110 billion euros

"On the budgetary level, while we presented an exceptional envelope of 45 billion euros in mid-March in support of the economy and the health system, we brought the emergency plan to a total of 110 billion euros, "said the head of government. The government's strategy aims to support economic agents at a time when they are experiencing a decline in historical activity. Thus, this arsenal includes deferrals of tax and social claims, the implementation of partial unemployment, loans guaranteed by the State and a support fund for the self-employed. Of all this 110 billion, a large part, or 42 billion euros, corresponds to budgetary expenditure.

-9% public deficit

The increase in expenditure by all public administrations would contribute to plunging the public deficit by 9% in 2020. Most of the deterioration would be linked to the impact of the economic situation (5.3 points). One-off and temporary measures would only partially contribute to the deterioration of the public finance balance. The structural balance is estimated at -2% of GDP.

There are still a lot of uncertainties at this stage, especially on the scenarios for ending the crisis even if the President of the Republic Emmanuel Macron said last Monday that the confinement would continue at least until May 11. "This assessment of the structural deficit has a very limited meaning, it is based on the assessment of potential GDP for 2020 included in the programming law published in January 2018: this could be revised downwards in the future, taking into account the "the magnitude of this year's economic shock and the potentially lasting consequences it can have on the production capacity of the French economy", rightly recalls the opinion of the High Council of Public Finance (HCFP).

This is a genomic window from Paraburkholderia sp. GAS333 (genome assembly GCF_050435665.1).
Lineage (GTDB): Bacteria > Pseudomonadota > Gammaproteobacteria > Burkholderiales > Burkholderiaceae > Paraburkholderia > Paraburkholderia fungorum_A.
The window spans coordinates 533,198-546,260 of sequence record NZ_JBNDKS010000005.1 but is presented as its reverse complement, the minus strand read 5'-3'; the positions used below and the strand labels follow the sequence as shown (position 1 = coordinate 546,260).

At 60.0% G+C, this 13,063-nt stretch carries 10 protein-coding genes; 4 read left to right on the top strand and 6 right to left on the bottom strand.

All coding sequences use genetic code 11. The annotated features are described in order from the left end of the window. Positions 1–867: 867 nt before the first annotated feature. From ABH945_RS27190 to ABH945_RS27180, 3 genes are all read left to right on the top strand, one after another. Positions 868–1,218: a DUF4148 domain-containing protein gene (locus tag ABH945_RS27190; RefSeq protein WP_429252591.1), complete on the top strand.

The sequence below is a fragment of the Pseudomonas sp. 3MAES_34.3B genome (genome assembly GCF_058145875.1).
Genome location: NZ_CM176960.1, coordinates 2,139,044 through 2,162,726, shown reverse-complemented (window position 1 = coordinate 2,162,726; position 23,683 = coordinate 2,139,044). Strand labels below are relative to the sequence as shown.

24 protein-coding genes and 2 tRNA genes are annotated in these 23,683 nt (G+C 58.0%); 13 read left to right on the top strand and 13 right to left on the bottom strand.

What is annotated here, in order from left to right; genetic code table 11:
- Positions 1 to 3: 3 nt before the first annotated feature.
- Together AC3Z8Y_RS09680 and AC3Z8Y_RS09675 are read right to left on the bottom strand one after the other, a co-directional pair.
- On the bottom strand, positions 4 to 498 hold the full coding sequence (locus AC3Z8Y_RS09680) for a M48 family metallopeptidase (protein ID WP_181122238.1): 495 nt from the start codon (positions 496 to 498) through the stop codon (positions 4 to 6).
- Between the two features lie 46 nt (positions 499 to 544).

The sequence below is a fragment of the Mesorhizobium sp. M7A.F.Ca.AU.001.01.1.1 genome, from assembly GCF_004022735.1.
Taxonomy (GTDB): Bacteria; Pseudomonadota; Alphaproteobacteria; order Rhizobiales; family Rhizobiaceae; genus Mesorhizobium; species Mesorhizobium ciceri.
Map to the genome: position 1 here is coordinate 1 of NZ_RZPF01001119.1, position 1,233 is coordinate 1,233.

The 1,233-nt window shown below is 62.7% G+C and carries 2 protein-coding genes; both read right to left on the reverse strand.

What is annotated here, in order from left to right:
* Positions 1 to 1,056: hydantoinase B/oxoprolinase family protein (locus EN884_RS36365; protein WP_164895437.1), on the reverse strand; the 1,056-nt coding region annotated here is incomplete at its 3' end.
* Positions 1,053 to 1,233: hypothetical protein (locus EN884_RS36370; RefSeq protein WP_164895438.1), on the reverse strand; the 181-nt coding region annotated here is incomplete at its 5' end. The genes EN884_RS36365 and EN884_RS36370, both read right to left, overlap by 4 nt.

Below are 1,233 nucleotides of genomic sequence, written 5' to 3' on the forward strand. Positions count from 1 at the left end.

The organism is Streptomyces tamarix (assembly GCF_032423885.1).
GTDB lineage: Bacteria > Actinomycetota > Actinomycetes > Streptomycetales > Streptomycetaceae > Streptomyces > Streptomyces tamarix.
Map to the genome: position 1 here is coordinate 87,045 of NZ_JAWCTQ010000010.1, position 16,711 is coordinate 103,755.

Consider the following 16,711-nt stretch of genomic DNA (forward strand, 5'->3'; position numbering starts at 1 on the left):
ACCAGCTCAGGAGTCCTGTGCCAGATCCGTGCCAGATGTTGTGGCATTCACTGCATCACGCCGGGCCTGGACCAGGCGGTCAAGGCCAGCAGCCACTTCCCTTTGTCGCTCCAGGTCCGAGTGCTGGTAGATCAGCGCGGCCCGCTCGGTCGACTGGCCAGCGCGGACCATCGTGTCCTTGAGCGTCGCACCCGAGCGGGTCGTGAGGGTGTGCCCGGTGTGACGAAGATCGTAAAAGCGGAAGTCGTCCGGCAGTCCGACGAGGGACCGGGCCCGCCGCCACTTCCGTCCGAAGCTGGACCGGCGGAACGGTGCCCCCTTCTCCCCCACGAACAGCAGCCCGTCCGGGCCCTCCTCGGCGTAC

115% of general government debt

According to the second amending finance bill (PLFR), the debt ratio of all public administrations should be 115% of GDP. Again, many unknowns remain. Given the risks to growth and the public balance, the mountain of debt could further increase. At this stage, it is still difficult to assess the level of risk. Interest charges on French debt remain relatively low and France's capacity to borrow on the markets remains favorable.

The risk is that after the crisis, the very rapid return of European budgetary rules will lead to a brutal readjustment of public finances. This could once again weigh heavily on activity as in 2011-2012. Here again, fears of austerity were expressed by several economists. During a hearing before the finance committee of the national assembly Wednesday April 15, Bruno Le Maire clearly recalled the line of the government. "Between debt and corporate bankruptcies, we made the choice of debt. It is not a sustainable choice and we know perfectly well that it will be necessary to restore public finances in the long term." In addition, many questions remain about the financing of this debt. The government has said repeatedly that it will not raise taxes. However, he could find himself facing a real headache.